13. Austin Barnes, C
Drafted: 2011, 9th round out of Arizona State University
Age: 24 Height: 5'10" Weight: 190 lbs.
Graduations and poor performances led to an unusually high attrition rate in the top end of the Marlins farm system, making room for players like Austin Barnes that just barely missed the mark before. While always advertised as a catcher and infielder combination, Barnes played just 16 games behind the plate in 2012. He effectively became a full-time catcher this year, making his average bat look a lot more attractive.
Barnes held his own well enough in the Florida State League, batting .260/.367/.343. He hit for almost no power, but walked in an impressive 12.5% of plate appearances. The Marlins briefly promoted him to Double-A, where he hit .339/.446/.484 in 19 games. It's an encouraging figure, despite the tiny sample size.
One could make a compelling argument in favor of Austin Barnes over Jacob Realmuto as the best catcher in the Marlins system. Sam Evans and I decided on Realmuto, although I believe the difference between them is negligible. Jacob Realmuto is more athletic and younger, but doesn't have the plate discipline or statistical record of Austin Barnes. Tossing a coin could probably yield an equally accurate decision on the better player. I view either one as a future back-up catcher.
14. Jesus Solorzano, OF
Drafted: N/A (International signing from Venezuela)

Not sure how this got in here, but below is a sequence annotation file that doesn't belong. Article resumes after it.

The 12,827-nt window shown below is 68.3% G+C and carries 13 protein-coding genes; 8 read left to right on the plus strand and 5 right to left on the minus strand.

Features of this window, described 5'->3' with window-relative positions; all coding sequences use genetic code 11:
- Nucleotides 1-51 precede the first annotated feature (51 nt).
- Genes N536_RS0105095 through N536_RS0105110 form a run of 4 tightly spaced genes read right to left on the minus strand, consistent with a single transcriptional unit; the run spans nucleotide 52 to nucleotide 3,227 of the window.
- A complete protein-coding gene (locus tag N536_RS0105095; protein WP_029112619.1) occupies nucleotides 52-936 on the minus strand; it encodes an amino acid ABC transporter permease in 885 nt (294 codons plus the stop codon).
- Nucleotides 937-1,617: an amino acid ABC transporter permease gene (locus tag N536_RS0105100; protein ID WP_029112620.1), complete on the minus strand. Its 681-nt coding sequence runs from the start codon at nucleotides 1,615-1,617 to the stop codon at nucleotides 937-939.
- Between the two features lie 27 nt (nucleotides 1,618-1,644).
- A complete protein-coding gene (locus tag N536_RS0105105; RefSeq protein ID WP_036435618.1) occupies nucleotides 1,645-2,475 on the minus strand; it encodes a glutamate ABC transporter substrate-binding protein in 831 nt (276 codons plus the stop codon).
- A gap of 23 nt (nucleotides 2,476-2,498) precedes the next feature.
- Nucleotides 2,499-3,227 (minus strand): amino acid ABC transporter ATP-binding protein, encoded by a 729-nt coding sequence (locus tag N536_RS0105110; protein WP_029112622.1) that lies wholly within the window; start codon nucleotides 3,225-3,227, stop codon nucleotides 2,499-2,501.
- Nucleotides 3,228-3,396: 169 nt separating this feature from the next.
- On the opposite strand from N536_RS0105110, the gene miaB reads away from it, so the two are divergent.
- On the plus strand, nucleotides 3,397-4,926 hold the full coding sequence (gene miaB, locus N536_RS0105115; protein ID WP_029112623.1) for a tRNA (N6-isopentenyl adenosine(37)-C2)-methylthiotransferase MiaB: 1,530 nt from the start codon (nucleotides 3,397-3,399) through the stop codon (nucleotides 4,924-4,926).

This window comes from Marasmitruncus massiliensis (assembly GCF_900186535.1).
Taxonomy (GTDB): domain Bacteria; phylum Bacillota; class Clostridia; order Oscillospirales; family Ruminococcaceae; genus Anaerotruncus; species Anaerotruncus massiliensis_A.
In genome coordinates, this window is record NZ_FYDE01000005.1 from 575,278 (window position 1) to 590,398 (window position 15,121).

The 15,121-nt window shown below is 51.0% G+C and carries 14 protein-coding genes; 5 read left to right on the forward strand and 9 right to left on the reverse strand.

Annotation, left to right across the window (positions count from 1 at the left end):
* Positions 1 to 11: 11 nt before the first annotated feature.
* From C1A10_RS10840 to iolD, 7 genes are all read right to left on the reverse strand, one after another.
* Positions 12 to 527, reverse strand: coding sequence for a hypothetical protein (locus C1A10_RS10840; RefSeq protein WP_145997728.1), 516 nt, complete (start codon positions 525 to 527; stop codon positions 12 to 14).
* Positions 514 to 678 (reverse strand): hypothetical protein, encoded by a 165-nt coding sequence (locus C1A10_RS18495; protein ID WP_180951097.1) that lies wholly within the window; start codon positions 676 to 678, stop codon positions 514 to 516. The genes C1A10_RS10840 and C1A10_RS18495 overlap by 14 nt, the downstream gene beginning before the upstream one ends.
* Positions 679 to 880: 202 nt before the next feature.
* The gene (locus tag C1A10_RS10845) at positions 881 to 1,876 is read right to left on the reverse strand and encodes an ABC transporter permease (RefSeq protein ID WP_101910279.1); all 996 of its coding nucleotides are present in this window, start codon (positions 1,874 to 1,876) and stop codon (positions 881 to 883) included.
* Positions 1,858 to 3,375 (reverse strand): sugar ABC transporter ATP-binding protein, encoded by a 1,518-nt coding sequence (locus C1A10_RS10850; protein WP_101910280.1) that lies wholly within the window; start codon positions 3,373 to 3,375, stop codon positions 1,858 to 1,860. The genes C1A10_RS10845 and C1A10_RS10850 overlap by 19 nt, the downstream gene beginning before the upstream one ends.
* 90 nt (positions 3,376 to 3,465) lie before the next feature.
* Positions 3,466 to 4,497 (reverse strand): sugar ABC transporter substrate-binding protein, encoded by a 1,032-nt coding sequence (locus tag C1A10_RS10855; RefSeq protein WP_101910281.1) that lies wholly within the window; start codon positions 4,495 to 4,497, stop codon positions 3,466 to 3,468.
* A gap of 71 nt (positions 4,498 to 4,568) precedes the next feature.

Age: 23 Height: 6'0" Weight: 190 lbs.
Solorzano emerged as an exciting sleeper prospect following his .313/.374/.519 performance for Jamestown in 2012. He bolstered his success at the plate with strong defense in the outfield, rotating between left, center, and right field. Jesus graduated to full-season ball last year, but failed to live up to the offensive standard he set the previous season. While most players tend to thrive in the South Atlantic League, Solorzano's slash line declined to .285/.325/.450.
Ultimately, evaluating Solorzano's progress requires more than comparing one season's batting average or on-base percentage to another. Relative to the rest of the league, Solorzano performed quite well last season. He finished in the top 20 among qualified Sally League players in Weighted Runs Created Plus (wRC+). He also began to use his speed as a weapon on the basepaths, stealing 33 bags at a fantastic 89.2 percent success rate. His 15 home runs indicate reasonable power.
Solorzano still must prove that he can survive upper minors competition, and that he isn't simply gorging on younger pitchers. Yet, I like his chances more than many other prospects in the Marlins system.